Concerning black-body radiation, Planck’s derivation is interesting, because he used a then ad-hoc counting method of the microstates. Of course, nowadays we recognize this counting method as the correct one for bosons. As we also know today, the foundation of this counting rule is neither justifyable with classical fields nor with classical particles. Here Einstein in 1917 had the right insight by discovering spontaneous emission, which only about 10 years later could be derived from fundamental principles by Dirac in terms of modern quantum theory by introducing creation and annihilation operators for modes of em. fields, which is nothing else than field quantization, and indeed field quantization is the only way to make full sense of electromagnetic phenomena within relativistic quantum theory today.

It’s also true that Einstein was well aware that the “old quantum theory” was far from satisfactory, and his long struggle with the “radiation problem” finally lead to the development of modern quantum theory. So one should not diminish Einstein’s and Planck’s achievements in “old quantum theory”, but I still consider it a sin to start quantum physics lectures with this old quantum theory, which introduces wrong pictures already on the qualitative level, which then you have to “unlearn” again. It’s unnecessary and confusing for the students. On the other hand, it’s also very important to have some insight into the historical developments to fully appreciate the modern picture of contemporary physics. I guess that 100 years later also this status of science may be seen as just a historical step to a better understanding of nature. That’s just the way science (hopefully!) works.

[QUOTE=”vanhees71, post: 5103299, member: 260864″]I’d say no, although you can doubt this in some sense: Of course, the photoeffect must also be describable in terms of QED. The setup, most similar to the semiclassical one in my article, is to use a free atom and a coherent state of the em. field as “initial state” and a free electron of momentum ##vec{p}##, another coherent state of the em. field, and a free proton in the final (asymptotic) state. You should get the same, or a very similar, result as in the semiclassical treatment. In some sense you can indeed say, Einstein’s picture is not that wrong, because the corresponding transition-matrix element describes the processes as absorption of one photon out of the coherent field (and even more, because it includes the change of the state of the em. field due to the interaction with the atom in 1st-order perturbation theory).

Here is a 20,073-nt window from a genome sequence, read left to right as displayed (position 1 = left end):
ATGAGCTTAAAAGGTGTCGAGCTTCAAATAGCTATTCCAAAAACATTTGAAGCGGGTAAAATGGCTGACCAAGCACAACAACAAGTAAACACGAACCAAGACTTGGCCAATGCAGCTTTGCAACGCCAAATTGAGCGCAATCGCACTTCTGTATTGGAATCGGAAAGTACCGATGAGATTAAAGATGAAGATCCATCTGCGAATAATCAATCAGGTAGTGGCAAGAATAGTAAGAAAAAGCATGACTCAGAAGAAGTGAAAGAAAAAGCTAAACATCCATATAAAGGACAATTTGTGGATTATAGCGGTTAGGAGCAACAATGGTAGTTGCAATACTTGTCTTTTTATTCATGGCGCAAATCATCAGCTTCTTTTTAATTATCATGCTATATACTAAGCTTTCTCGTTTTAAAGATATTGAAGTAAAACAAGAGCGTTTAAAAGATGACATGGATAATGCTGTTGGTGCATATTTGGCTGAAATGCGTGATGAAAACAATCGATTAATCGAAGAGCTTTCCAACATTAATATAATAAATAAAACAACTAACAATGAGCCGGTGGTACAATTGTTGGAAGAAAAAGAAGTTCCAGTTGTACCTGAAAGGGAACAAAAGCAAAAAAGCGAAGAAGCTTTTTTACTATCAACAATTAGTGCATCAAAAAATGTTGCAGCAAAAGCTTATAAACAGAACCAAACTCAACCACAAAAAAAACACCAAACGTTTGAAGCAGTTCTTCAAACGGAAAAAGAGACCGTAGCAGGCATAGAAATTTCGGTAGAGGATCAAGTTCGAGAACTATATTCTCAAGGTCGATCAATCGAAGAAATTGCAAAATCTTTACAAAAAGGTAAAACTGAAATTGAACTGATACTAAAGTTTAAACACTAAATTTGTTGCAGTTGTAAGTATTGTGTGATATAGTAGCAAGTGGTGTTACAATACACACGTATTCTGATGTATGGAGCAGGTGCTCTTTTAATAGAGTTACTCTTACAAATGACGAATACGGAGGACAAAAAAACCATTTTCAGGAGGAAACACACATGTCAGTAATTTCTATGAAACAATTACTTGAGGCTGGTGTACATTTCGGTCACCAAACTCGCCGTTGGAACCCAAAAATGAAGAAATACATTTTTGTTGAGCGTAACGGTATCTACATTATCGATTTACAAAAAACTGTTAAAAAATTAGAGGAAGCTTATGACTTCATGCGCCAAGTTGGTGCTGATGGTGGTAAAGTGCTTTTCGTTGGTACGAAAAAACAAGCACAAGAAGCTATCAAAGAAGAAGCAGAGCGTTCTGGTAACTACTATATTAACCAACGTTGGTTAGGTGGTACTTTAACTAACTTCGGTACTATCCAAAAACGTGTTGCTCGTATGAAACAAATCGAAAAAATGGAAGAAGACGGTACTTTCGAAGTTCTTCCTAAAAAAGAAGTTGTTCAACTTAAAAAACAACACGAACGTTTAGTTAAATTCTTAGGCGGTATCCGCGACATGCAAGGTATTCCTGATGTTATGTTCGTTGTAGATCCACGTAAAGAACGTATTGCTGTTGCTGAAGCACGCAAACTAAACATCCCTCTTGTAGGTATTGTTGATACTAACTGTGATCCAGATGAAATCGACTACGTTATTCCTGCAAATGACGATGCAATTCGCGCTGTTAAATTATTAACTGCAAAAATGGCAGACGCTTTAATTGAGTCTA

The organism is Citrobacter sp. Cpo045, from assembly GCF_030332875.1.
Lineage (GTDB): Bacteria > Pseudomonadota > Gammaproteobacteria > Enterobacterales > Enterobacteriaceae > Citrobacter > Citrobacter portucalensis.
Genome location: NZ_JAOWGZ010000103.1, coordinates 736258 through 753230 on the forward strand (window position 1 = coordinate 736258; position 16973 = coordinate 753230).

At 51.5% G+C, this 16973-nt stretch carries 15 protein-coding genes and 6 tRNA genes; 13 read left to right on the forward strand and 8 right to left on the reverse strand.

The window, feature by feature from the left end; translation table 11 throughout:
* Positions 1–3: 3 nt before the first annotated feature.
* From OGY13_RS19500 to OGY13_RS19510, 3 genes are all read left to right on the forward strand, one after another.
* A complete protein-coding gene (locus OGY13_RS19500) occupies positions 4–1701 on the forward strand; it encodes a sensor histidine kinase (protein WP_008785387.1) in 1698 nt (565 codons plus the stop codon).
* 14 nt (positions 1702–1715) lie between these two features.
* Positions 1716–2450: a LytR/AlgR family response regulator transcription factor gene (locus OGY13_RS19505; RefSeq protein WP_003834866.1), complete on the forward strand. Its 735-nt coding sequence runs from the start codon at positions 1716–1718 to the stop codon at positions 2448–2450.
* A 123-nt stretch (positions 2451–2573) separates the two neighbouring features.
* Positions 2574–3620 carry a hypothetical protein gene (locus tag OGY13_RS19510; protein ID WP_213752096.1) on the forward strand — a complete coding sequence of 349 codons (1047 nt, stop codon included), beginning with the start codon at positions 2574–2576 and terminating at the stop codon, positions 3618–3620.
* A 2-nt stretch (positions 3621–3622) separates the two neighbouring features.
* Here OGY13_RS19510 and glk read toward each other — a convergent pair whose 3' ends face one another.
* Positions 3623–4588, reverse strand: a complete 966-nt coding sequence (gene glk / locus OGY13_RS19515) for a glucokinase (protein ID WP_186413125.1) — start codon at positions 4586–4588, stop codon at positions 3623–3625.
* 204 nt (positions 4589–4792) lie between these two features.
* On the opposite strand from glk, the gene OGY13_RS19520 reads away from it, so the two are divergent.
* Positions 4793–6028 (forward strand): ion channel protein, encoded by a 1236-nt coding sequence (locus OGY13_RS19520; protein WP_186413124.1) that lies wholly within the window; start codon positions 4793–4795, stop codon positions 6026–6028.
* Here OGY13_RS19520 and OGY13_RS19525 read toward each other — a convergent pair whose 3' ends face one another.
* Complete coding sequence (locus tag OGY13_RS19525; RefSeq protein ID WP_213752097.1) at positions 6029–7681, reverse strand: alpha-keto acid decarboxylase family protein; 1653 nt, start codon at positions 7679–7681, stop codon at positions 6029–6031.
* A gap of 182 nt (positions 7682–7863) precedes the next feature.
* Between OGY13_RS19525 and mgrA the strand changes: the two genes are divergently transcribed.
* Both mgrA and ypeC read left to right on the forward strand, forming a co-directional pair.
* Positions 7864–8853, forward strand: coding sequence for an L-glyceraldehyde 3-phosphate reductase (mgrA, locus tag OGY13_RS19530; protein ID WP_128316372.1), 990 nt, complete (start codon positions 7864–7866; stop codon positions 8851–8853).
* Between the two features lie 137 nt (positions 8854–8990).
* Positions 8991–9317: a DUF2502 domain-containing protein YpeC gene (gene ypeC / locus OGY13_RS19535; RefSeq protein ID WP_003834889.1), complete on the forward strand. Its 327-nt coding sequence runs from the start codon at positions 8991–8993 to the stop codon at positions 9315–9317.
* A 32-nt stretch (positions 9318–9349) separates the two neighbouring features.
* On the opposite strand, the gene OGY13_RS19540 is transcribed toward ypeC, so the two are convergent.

Nevertheless, at this level of accuracy of the description and just making a measurement to demonstrate the validity of Eq. (1) from Einstein’s paper, does not “prove” the necessity of a quantization of the em. field, because there is this semiclassical calculation, leading to this formula (1).[/QUOTE]

So in QM, Einstein is wrong and in QED Einstein is right. In old quantum theory, Einstein clearly can be right. But is there a way to make Einstein wrong in old quantum theory, along the lines of what Planck considered, where the quantization is in the energy levels of the electrons, not the electromagnetic field?

I, as a layman, can confirm that the fact that photoelectric effect is presented as if it is obvious that it prooves the quantization of light, has done no good for me. In my mind I was envisioning for some time now, if it is possible to “bounce out” losely fitted balls from a wall by resonance with sound waves, irrespective of intensity. And probably this is possible. So if it was not of vanhees71 post, maybe sometime I would post another incosistent question in this forum. Now I understand at least that there is a MUCH bigger story behind this. And it creates a motive for me to learn the math so I can “get it”. Of course if it is on the context of the history of QM in an academic course, it’s another matter.

[QUOTE=”vanhees71, post: 5102279, member: 260864″]It’s pretty funny with Nobel prizes anyway. A said case of negligence is Lise Meitner, who for sure should have gotten the prize together with Otto Hahn since she was the one who gave the correct interpretation of Hahn’s results in terms of fission of Uranium nuclei. Hahn didn’t have a clue! The reason seems to be that Siegbahn’s influence in the Nobel-prize decisions prevented the Nobel prize for Meitner, whom he didn’t like due to his antisemitic attitude.[/QUOTE]

On that note, a more recent example is Cabibbo having been neglected for the CKM matrix work while awarding the Nobel to the KM part. I couldn’t find any explanation for that, political or otherwise, and the only hypothesis I could think of that it was because Cabibbo was catholic seems far fetched :)

I guess a better (?) reason for including the cosmological constant is not so much the actual measurement, but the Wilsonian viewpoint? Include all terms consistent with the basic assumptions. For some reason that seems to have become known as Gell-Mann’s totalitarian principle [URL]http://en.wikipedia.org/wiki/Totalitarian_principle[/URL].

Edit: Hmmm, reading the Wikipedia article, it may be different. In Gell-Mann’s case, the motivation seems to have been basic probability, whereas in the Wilsonian case, the terms are generated automatically by the renormalization flow.

Don’t you just love irony?